Every year I mark time in my head. Wait, that’s not right. What I mean is some years it’s quieter, and some years it hits me harder. But July 17, 2001 is the day my before became my after.
After 9 days in the hospital and my doctor finally realizing my hematocrit was 6 and I was septic, she panicked. She made *the face* and sent me by ambulance to the local trauma 1 center. With nothing left to do but try to save me, I was induced and delivered my baby girl at about 19 weeks gestation.
My doctor was very kind and my nurses were amazing. I know I was the biggest, whiniest pain in the ass because I had blown every IV site in both arms and was down to my last site in my left hand with an 18 gauge needle, which wasn’t ideal. And every 4 hours the antibiotics burned going in. But they were patient and compassionate and I will forever be grateful.
Looking back, I now know I had PTSD from the whole thing. I didn’t know it then, and I’ll save the details, but I had nightmares for a year and a half after I got out of the hospital. I slept with the light on for over 6 months, and I didn’t eat or sleep much for the first few months. I fell apart.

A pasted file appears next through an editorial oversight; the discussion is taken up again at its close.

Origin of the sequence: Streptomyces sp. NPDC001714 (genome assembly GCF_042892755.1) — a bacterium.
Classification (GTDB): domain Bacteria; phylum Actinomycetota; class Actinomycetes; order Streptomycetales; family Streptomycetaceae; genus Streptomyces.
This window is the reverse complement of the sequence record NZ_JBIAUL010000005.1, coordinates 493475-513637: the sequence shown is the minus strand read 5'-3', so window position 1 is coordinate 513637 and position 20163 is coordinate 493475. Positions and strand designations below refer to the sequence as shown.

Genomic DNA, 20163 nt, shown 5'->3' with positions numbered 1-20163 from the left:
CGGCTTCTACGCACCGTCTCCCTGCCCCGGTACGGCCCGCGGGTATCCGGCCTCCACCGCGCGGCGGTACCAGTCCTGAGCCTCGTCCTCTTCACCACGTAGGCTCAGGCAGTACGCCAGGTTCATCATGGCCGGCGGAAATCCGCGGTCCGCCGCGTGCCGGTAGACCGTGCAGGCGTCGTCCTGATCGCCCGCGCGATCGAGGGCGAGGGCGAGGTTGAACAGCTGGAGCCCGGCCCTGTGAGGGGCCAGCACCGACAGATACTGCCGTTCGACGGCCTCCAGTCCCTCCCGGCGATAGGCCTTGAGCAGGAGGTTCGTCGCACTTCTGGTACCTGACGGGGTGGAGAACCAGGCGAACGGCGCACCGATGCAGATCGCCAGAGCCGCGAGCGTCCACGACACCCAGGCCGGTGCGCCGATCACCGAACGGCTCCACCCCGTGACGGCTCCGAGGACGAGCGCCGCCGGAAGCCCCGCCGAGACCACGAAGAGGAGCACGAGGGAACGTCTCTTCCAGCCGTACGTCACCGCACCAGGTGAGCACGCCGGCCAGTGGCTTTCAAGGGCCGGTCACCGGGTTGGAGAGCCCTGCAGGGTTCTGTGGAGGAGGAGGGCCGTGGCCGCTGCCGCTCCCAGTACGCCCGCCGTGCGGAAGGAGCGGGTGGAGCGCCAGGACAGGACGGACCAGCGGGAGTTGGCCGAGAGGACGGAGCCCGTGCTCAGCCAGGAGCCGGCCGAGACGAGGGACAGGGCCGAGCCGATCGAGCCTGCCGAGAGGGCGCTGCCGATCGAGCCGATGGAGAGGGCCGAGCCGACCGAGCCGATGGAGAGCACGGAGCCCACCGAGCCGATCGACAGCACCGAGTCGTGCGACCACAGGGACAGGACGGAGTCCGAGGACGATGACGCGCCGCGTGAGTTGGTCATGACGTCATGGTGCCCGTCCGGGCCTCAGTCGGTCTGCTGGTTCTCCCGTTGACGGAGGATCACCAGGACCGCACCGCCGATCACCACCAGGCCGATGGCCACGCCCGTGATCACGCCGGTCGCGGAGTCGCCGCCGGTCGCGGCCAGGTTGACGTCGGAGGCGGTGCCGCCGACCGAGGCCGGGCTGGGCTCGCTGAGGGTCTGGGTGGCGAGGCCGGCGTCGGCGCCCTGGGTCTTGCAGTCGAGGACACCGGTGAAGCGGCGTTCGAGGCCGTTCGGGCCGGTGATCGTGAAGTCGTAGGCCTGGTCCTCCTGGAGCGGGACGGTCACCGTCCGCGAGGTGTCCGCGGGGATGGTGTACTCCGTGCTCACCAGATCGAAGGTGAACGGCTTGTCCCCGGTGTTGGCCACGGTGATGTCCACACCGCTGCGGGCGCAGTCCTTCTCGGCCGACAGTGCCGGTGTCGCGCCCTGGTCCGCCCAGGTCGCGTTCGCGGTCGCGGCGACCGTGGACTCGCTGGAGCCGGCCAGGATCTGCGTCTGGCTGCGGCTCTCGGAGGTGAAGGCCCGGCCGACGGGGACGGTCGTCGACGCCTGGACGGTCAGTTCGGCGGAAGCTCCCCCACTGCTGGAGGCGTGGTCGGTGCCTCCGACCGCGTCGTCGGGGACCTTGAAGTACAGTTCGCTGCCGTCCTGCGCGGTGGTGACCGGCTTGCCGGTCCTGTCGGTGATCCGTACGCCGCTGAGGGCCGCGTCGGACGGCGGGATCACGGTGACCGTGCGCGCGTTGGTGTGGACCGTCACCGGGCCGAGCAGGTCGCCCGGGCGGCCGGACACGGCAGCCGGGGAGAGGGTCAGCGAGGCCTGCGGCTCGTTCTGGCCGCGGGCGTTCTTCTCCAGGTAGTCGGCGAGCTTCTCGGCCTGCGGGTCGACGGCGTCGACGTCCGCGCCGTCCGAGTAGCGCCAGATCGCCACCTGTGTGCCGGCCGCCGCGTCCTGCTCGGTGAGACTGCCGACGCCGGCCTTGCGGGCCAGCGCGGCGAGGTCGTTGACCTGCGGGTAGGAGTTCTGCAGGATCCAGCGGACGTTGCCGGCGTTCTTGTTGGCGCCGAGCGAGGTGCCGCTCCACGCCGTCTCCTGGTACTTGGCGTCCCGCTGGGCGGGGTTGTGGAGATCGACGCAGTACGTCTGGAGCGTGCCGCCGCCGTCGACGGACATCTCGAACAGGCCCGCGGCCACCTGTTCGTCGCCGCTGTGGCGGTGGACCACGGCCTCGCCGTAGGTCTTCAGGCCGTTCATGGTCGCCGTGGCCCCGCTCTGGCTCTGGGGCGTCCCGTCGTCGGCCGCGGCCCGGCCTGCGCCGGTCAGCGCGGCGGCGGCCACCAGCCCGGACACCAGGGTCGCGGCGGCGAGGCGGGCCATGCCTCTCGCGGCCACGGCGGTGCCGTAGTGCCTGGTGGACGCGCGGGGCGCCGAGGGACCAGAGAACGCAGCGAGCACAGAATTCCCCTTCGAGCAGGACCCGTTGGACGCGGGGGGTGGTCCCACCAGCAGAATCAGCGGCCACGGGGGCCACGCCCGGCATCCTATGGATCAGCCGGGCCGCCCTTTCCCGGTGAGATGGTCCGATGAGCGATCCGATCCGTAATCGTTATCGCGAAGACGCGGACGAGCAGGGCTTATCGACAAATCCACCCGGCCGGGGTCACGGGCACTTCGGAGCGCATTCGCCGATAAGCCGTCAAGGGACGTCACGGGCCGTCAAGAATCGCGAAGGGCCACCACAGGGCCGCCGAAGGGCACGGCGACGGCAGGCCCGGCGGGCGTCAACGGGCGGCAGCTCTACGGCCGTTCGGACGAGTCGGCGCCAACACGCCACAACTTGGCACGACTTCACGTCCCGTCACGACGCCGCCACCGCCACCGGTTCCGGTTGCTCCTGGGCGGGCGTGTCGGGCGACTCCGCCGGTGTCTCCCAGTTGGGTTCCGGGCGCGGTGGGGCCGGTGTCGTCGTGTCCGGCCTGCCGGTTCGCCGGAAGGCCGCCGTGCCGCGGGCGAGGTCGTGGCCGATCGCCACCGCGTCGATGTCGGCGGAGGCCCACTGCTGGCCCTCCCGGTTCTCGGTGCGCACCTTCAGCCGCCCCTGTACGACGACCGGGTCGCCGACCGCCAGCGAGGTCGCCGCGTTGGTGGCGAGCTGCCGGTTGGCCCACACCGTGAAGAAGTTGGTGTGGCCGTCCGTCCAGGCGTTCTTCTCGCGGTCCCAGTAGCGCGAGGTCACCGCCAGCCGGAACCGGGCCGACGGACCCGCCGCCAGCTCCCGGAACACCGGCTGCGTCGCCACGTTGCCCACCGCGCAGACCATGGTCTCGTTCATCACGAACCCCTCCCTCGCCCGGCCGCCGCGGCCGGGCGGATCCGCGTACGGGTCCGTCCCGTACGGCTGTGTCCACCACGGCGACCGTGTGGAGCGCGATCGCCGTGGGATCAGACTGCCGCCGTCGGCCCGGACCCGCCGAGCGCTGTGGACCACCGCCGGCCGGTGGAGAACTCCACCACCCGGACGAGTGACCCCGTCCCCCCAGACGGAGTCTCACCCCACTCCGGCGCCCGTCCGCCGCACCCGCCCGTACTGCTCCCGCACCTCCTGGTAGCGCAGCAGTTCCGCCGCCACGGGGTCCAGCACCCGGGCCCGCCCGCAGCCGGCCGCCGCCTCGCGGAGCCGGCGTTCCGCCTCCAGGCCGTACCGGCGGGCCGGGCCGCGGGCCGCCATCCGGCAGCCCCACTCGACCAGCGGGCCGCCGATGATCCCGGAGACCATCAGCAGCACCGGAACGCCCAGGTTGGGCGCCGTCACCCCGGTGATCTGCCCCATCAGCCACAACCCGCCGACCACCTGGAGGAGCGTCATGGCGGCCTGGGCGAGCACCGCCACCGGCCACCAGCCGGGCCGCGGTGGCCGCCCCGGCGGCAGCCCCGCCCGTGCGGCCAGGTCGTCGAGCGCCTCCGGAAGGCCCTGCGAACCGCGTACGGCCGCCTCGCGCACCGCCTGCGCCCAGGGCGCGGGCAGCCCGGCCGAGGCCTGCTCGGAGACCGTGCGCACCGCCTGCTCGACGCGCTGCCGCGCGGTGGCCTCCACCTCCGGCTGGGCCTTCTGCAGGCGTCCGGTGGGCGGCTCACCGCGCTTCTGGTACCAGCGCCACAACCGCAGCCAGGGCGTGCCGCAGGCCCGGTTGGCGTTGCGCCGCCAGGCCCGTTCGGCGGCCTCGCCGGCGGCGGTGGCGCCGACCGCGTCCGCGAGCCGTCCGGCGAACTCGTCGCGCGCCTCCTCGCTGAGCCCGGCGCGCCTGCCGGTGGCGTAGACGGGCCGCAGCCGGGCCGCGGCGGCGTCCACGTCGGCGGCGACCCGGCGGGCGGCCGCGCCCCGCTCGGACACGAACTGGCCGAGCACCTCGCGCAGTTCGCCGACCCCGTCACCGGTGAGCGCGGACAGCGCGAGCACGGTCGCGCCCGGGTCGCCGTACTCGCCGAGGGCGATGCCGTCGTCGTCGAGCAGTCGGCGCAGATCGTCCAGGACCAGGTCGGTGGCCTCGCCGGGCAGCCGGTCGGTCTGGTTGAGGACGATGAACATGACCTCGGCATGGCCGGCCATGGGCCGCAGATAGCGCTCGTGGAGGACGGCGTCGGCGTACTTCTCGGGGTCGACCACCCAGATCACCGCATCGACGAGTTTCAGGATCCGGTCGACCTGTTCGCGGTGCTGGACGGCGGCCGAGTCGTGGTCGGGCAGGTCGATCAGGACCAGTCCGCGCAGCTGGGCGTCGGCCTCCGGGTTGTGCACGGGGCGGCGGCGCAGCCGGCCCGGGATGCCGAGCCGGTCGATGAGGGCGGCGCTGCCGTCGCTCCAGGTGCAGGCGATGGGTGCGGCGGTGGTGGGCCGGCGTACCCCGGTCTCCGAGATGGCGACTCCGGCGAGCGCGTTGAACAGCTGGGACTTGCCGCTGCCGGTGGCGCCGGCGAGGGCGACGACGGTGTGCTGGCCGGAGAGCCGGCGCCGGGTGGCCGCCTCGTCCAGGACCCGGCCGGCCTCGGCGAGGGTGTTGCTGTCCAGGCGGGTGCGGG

It’s been 15 years. That’s hard to believe, but I came back from the hardest, darkest part of my life. Mostly. You never really recover completely.
But I’m alive and I’m grateful for the kindness of the nurses in the post-surgical ICU at Shands Hospital in Jacksonville, Florida. Thank you for saving my life, and thank you for your compassion and patience.